Toprudder Member

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    I do like the way the links on the Ultra Mag attach to the top of the press and not the bottom.
     
  22. Mr.Revolverguy

    Mr.Revolverguy Member

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    I have had a RCBS Chucker for over 25 years now so it is probably not a fair comparison. But after seeing the RCBS Summit summitpress02op.png Press I jumped on one. I can tell you after testing runout of 100 rilfe rounds in 308 I get less runout on the Summit than I do my Rock Chucker using the same set of dies. Though I wonder if my Rock Chucker was new would this test render the same results?

    All of my rifle rounds are loaded on a single stage for the past 30 years though I do use a progressive for pistol rounds. 308 permanently setup on the ROck Chucker and 6.5Creed setup on the Summit.
     
  23. Toprudder

    Toprudder Member

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    I've got a Summit. Don't care for it too much. It will tire your arm if you have a lot to do, as the handle pivot is at the top of the press, and you have to lift your arm every time. Couple that with the fact that the weight is not balanced like a regular press (where the ram moves up as the handle comes down) means that you are exerting yourself more than with a regular press.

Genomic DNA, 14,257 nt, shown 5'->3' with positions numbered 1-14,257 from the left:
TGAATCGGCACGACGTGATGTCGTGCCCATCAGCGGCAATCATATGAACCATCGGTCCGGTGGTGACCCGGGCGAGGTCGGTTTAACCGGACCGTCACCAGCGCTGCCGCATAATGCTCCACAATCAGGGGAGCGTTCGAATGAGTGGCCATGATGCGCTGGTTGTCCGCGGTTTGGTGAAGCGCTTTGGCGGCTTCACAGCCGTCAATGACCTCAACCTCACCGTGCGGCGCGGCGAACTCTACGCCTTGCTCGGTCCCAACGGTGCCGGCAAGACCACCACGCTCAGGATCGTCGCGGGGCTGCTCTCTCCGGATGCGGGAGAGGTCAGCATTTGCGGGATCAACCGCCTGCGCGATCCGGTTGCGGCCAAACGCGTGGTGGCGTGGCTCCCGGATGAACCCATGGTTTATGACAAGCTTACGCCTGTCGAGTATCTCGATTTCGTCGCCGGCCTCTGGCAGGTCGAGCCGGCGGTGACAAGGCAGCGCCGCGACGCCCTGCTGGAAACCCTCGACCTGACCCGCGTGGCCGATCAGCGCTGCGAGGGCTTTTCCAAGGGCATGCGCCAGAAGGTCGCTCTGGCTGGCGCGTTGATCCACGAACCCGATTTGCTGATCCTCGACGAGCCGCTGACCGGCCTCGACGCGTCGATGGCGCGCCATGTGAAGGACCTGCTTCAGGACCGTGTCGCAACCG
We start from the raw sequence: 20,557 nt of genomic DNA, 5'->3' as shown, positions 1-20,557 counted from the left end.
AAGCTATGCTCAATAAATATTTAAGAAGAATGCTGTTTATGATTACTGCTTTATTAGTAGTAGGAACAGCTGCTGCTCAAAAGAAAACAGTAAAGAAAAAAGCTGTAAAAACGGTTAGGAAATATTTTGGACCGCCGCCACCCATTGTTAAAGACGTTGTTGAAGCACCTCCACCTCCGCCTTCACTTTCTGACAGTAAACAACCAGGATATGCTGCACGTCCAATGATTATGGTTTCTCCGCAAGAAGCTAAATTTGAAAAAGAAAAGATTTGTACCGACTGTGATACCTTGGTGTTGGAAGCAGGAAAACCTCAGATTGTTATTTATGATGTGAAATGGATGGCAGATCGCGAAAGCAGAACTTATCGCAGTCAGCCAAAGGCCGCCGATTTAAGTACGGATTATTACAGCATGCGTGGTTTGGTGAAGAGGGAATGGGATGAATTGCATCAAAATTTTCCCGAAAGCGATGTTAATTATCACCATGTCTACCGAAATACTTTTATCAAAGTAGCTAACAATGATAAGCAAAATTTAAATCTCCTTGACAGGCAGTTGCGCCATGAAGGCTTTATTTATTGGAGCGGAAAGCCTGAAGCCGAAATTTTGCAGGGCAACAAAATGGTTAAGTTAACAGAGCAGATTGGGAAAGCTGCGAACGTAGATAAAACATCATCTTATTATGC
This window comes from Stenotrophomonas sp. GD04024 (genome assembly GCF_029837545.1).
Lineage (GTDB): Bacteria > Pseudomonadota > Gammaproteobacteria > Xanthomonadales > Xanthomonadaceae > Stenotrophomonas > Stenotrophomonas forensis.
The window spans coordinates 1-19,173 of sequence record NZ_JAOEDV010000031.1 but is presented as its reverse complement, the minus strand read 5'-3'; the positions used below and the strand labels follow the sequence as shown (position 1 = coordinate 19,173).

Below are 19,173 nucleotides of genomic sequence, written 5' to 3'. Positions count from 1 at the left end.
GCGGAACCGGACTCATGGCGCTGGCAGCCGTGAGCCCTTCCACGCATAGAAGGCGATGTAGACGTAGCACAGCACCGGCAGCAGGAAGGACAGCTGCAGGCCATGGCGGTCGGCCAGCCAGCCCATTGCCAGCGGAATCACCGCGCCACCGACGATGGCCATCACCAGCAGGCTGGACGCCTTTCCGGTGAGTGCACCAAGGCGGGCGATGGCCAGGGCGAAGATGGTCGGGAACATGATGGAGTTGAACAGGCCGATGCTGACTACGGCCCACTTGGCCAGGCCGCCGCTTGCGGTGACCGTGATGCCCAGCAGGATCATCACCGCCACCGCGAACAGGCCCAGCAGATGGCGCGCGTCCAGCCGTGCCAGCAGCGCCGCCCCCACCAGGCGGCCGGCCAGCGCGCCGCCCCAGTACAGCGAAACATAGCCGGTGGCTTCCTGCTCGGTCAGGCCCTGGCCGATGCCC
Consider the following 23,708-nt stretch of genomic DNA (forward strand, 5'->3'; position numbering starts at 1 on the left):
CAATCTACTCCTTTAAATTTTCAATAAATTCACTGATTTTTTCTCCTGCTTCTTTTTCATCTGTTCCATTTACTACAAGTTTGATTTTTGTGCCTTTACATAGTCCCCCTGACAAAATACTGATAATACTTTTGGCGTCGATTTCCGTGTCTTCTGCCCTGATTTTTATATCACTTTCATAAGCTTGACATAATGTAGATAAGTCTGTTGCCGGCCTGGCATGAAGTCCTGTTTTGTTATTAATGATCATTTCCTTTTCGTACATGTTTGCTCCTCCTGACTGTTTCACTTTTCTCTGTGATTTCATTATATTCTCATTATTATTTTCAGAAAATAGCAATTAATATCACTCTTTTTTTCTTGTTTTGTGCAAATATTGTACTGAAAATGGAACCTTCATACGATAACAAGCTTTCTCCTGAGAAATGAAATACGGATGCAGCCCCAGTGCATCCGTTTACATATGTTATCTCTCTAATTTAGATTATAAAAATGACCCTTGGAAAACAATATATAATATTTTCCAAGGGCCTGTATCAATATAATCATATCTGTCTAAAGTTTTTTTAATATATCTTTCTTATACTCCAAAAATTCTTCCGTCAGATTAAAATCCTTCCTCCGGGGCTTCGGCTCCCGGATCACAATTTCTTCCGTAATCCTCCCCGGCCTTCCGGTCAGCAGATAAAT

I do get less runout with it now, but only because I got the arbor press conversion for it and use it with my Wilson chamber style seating dies.
     
  24. GT1

    GT1 Member

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    A vote for the Lee classic cast original non-breech lock. If you desire that function the hornady quick change bushings thread in to the classic if I recall. If one is going to go for a press like this there are only a couple I'd pick, the redding big boss, or the Lee(Maybe the CH4D, but that is pricey), and since the Lee is every bit up to the redding in design, it would be easy for me. Some can't get away from associating Lee with cheap quality, but that is not the case here, the thing can resize 50 BMG, I think it can handle everything else outside of swaging your own bullets, and plenty use it for that even.
     
  25. Shmackey

    Shmackey Member

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    Just an update: I went with the Lee Classic Cast, mounted it on my already sturdy bench with an additional two 2x6 underneath it, and I have to admit it's a beast. Resizes 300 WM like it's nothing. I'm a Redding fanboy, but I can't imagine what the Boss II could have on this thing.

    With the difference in price, I got an RCBS bench-mounted priming thingy to mount next to the Lee because I couldn't find my RCBS hand priming thingy. Needless to say it reappeared the next day.